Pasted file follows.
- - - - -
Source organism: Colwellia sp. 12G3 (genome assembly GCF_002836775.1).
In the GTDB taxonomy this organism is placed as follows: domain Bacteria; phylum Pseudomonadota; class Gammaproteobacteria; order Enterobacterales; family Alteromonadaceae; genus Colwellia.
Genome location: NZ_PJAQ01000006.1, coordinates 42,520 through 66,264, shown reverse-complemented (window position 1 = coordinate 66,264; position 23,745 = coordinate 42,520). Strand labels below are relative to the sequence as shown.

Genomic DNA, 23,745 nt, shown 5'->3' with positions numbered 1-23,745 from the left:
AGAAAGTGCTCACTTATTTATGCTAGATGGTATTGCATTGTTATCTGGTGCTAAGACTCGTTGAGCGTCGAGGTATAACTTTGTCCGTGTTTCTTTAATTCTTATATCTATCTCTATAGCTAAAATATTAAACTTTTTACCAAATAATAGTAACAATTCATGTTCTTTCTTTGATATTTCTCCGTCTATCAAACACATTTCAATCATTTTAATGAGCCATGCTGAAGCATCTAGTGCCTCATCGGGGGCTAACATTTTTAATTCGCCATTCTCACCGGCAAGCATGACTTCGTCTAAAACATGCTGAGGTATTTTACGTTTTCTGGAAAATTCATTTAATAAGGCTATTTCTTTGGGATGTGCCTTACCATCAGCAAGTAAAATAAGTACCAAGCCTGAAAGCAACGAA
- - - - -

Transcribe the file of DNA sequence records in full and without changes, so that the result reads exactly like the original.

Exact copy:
Source organism: Colwellia sp. 12G3 (genome assembly GCF_002836775.1).
In the GTDB taxonomy this organism is placed as follows: domain Bacteria; phylum Pseudomonadota; class Gammaproteobacteria; order Enterobacterales; family Alteromonadaceae; genus Colwellia.
Genome location: NZ_PJAQ01000006.1, coordinates 42,520 through 66,264, shown reverse-complemented (window position 1 = coordinate 66,264; position 23,745 = coordinate 42,520). Strand labels below are relative to the sequence as shown.

Genomic DNA, 23,745 nt, shown 5'->3' with positions numbered 1-23,745 from the left:
AGAAAGTGCTCACTTATTTATGCTAGATGGTATTGCATTGTTATCTGGTGCTAAGACTCGTTGAGCGTCGAGGTATAACTTTGTCCGTGTTTCTTTAATTCTTATATCTATCTCTATAGCTAAAATATTAAACTTTTTACCAAATAATAGTAACAATTCATGTTCTTTCTTTGATATTTCTCCGTCTATCAAACACATTTCAATCATTTTAATGAGCCATGCTGAAGCATCTAGTGCCTCATCGGGGGCTAACATTTTTAATTCGCCATTCTCACCGGCAAGCATGACTTCGTCTAAAACATGCTGAGGTATTTTACGTTTTCTGGAAAATTCATTTAATAAGGCTATTTCTTTGGGATGTGCCTTACCATCAGCAAGTAAAATAAGTACCAAGCCTGAAAGCAACGAA